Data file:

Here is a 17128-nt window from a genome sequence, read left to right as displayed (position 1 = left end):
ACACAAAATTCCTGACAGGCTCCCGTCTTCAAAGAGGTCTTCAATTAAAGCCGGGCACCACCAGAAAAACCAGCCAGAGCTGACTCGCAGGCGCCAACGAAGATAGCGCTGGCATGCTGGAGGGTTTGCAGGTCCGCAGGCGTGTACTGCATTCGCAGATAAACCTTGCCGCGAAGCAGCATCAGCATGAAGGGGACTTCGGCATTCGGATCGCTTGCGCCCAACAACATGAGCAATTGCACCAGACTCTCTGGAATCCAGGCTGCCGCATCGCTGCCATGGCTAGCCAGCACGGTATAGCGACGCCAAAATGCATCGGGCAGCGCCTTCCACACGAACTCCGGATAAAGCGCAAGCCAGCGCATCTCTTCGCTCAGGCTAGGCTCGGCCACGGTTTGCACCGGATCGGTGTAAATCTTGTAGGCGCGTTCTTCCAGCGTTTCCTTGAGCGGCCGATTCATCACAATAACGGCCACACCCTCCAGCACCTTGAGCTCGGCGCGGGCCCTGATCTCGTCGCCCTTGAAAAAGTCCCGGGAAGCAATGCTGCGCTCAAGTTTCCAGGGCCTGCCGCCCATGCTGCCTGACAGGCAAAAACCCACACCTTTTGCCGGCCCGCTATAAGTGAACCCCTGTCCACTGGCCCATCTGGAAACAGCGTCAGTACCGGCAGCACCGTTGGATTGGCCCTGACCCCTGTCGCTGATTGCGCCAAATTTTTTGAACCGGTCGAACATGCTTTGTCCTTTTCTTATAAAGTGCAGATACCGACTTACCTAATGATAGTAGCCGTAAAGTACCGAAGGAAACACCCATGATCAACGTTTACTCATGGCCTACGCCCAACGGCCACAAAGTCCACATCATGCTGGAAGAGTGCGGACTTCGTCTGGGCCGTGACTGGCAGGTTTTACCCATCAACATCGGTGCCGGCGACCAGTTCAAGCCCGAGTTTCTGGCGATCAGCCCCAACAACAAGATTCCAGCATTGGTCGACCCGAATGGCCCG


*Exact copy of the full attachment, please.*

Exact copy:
Here is a 17128-nt window from a genome sequence, read left to right as displayed (position 1 = left end):
ACACAAAATTCCTGACAGGCTCCCGTCTTCAAAGAGGTCTTCAATTAAAGCCGGGCACCACCAGAAAAACCAGCCAGAGCTGACTCGCAGGCGCCAACGAAGATAGCGCTGGCATGCTGGAGGGTTTGCAGGTCCGCAGGCGTGTACTGCATTCGCAGATAAACCTTGCCGCGAAGCAGCATCAGCATGAAGGGGACTTCGGCATTCGGATCGCTTGCGCCCAACAACATGAGCAATTGCACCAGACTCTCTGGAATCCAGGCTGCCGCATCGCTGCCATGGCTAGCCAGCACGGTATAGCGACGCCAAAATGCATCGGGCAGCGCCTTCCACACGAACTCCGGATAAAGCGCAAGCCAGCGCATCTCTTCGCTCAGGCTAGGCTCGGCCACGGTTTGCACCGGATCGGTGTAAATCTTGTAGGCGCGTTCTTCCAGCGTTTCCTTGAGCGGCCGATTCATCACAATAACGGCCACACCCTCCAGCACCTTGAGCTCGGCGCGGGCCCTGATCTCGTCGCCCTTGAAAAAGTCCCGGGAAGCAATGCTGCGCTCAAGTTTCCAGGGCCTGCCGCCCATGCTGCCTGACAGGCAAAAACCCACACCTTTTGCCGGCCCGCTATAAGTGAACCCCTGTCCACTGGCCCATCTGGAAACAGCGTCAGTACCGGCAGCACCGTTGGATTGGCCCTGACCCCTGTCGCTGATTGCGCCAAATTTTTTGAACCGGTCGAACATGCTTTGTCCTTTTCTTATAAAGTGCAGATACCGACTTACCTAATGATAGTAGCCGTAAAGTACCGAAGGAAACACCCATGATCAACGTTTACTCATGGCCTACGCCCAACGGCCACAAAGTCCACATCATGCTGGAAGAGTGCGGACTTCGTCTGGGCCGTGACTGGCAGGTTTTACCCATCAACATCGGTGCCGGCGACCAGTTCAAGCCCGAGTTTCTGGCGATCAGCCCCAACAACAAGATTCCAGCATTGGTCGACCCGAATGGCCCG